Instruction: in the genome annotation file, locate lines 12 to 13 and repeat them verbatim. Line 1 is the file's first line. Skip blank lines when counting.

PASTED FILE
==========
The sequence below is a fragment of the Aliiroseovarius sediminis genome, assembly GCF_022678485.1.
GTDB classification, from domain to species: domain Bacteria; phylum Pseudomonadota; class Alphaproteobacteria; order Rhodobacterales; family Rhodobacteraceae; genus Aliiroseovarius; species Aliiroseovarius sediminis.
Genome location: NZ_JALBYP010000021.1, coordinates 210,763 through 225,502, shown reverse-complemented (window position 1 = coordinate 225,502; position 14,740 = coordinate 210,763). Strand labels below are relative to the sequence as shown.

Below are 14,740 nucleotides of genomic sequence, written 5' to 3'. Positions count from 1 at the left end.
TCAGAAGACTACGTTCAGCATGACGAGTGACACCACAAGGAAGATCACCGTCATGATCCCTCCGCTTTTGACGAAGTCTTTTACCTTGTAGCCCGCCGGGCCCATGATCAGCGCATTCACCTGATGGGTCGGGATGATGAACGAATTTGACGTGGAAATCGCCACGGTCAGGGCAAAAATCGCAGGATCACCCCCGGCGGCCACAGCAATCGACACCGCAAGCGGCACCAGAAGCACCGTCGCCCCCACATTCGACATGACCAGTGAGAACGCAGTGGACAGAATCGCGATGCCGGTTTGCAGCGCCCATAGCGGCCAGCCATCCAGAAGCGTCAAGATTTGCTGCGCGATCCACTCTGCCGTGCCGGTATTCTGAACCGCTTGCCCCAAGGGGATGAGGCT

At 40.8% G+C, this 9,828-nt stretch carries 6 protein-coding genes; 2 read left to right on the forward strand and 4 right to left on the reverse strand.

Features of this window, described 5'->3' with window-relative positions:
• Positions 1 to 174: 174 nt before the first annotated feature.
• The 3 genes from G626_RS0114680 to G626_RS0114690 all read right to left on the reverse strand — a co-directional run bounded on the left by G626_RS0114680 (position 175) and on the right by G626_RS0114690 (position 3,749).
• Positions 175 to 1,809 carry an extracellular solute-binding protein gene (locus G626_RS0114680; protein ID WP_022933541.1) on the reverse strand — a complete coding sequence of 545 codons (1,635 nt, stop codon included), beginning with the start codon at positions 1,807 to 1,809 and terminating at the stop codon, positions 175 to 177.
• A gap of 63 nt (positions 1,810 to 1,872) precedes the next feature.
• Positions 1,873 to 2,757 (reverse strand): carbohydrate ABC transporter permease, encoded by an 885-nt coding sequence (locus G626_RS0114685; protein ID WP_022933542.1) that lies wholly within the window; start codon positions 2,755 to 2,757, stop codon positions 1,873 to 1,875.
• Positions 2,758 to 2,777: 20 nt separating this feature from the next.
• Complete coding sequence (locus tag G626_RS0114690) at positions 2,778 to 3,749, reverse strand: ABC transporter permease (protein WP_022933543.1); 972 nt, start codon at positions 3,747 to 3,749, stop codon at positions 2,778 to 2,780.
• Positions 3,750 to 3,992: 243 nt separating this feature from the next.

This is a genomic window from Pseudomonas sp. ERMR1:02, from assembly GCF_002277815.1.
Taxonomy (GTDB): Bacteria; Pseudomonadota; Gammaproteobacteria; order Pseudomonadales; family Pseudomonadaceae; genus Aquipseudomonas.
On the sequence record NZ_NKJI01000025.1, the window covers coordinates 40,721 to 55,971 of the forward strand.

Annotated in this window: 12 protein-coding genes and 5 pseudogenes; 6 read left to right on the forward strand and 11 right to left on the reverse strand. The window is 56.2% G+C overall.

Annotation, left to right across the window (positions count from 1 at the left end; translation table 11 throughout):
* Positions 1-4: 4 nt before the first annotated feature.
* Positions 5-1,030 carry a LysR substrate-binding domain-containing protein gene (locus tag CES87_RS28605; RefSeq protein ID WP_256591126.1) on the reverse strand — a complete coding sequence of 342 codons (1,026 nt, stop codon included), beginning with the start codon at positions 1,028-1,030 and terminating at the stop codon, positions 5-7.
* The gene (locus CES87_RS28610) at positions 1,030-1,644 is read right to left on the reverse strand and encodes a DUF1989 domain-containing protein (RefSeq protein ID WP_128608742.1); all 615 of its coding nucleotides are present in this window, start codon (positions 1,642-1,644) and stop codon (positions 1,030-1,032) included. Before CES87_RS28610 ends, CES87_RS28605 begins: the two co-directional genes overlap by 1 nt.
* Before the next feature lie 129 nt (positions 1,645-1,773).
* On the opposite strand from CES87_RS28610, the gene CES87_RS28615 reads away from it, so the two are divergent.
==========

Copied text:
• Positions 1,873 to 2,757 (reverse strand): carbohydrate ABC transporter permease, encoded by an 885-nt coding sequence (locus G626_RS0114685; protein ID WP_022933542.1) that lies wholly within the window; start codon positions 2,755 to 2,757, stop codon positions 1,873 to 1,875.
• Positions 2,758 to 2,777: 20 nt separating this feature from the next.